April 4, 2017

"R-value" was BPI’s Phrase of the Month in January, and you can find an excellent summary of what it means in practical terms here. R-value was defined as, "The higher the R-value, the greater the ability to resist conductive heat transfer."

In practical terms, this means that the thicker the insulation, the more efficiently you can keep your home comfortable. However, insulation is not the only way to monitor your home's heating and cooling. From solar-panel-powered heating systems to a Passive House retrofit, there are a number of energy-efficient ways to keep your home energy costs down. But before diving in to those other solutions, let's take a closer look at R-value.

Defining R-value

Here's how the math works out for determining the strength of insulation:

Some of these factors are out of your control. Unless you're willing to get a smaller house, you can't change the area of the walls. And, the difference in temperature is dependent on the weather outside versus what you're comfortable with inside of your house. Of course, you could turn the thermostat down or up to more closely match the outside temperature, but besides that, you can really impact those two factors. What you can control is the thermal conductivity of the wall material used in construction and its thickness.

That leaves conductivity and thickness, which are conveniently rolled up into a "resistance of heat transfer." When multiplied by the area of your home, this produces the commonly used term "R-value." R-value can be expressed as the unit thermal resistance:

Practically speaking, when you buy insulation, the higher the R-value, the better the insulation. In fact, if the R-value of insulation is doubled, the heat going into (or out of) your house is cut in half. This also means that the larger your walls are, the more heat will be lost to (or gained from) the environment, directly proportional to their area. Well, almost.

Dealing with other household factors

Like many topics in engineering, insulation isn't quite that straightforward. Studs tend to conduct quite a bit more heat than insulation, so this part generally won’t change if new insulation is added. Then you also need to factor in doors, windows, and other complicating factors. Doubling the R-value of your insulation will help keep you warm, but likely won't double your entire house's resistance to losing heat. Also, if insulation is compressed, the thickness factor, and thus the R-value goes down, so avoid compressing your insulation when possible.

Any other layers (like bricks on the outside of a house) between the inside of a house and the environment do also help resist heat transfer, improving your house's overall efficiency. For that matter, the simple equation discussed here is just scraping the surface of a subject that many engineers have thoroughly studied and work with to make their living. There is much to consider beyond this equation, so don't hesitate to contact a professional if you are considering renovations, or if your house just seems like it takes too much energy to stay hot or cold. You may want to research other HVAC options for your home as well.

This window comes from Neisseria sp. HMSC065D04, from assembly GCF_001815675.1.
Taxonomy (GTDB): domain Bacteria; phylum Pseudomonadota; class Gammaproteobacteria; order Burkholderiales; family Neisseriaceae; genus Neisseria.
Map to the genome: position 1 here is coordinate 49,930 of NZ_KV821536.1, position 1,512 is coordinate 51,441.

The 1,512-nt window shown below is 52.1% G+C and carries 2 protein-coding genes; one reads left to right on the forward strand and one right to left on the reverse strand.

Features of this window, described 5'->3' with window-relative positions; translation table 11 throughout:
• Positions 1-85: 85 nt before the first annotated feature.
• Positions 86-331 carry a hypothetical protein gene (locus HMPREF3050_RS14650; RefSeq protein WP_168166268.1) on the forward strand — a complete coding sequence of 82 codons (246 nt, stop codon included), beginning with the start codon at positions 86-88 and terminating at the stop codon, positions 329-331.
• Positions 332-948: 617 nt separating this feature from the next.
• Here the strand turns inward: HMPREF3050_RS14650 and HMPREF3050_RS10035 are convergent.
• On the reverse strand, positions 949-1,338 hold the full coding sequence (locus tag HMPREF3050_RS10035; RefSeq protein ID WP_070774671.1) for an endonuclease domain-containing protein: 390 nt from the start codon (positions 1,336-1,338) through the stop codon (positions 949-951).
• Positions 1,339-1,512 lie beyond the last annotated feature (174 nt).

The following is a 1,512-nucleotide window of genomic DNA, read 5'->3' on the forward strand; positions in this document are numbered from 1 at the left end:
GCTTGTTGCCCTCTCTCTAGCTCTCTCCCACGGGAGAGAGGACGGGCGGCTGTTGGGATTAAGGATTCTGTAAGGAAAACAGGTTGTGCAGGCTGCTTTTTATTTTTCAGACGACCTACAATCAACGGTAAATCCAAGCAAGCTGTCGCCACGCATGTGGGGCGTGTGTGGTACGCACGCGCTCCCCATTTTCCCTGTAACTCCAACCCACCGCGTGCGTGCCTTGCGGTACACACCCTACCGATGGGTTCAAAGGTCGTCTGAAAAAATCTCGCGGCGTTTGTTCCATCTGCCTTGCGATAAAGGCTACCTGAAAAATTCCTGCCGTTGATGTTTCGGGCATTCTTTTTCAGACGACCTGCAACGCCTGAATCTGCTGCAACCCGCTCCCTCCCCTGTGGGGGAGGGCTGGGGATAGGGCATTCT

Alternative energy HVAC solutions

It's important to note that keeping heat in, or out, through insulation is only one aspect of keeping your heating, ventilation, and air conditioning (HVAC) costs down. If your HVAC equipment is old, consider getting a new, energy-efficient system. If you'd like to reduce your heating bills — which accounted for 45% of energy costs in the average US home in 2013 — you could consider a solar panel-powered heating system. For example, you could install panels that heat a liquid to transfer energy indoors. Or, you could install a thermosiphon collector on a southward-facing wall. For summer months (or all year in some areas), you can even buy an air conditioning unit that can be powered primarily via sunlight. Combine any of these with a high-R-value insulation, and you'll have a comfortable, energy-efficient home.

Jeremy Cook is an engineer who loves to explore technology. He writes for The Home Depot about the cool things you can do with tech. His topics cover everything from alternative energy solutions to home automation. If you are interested in using alternative energies in your home, visit The Home Depot for more info.

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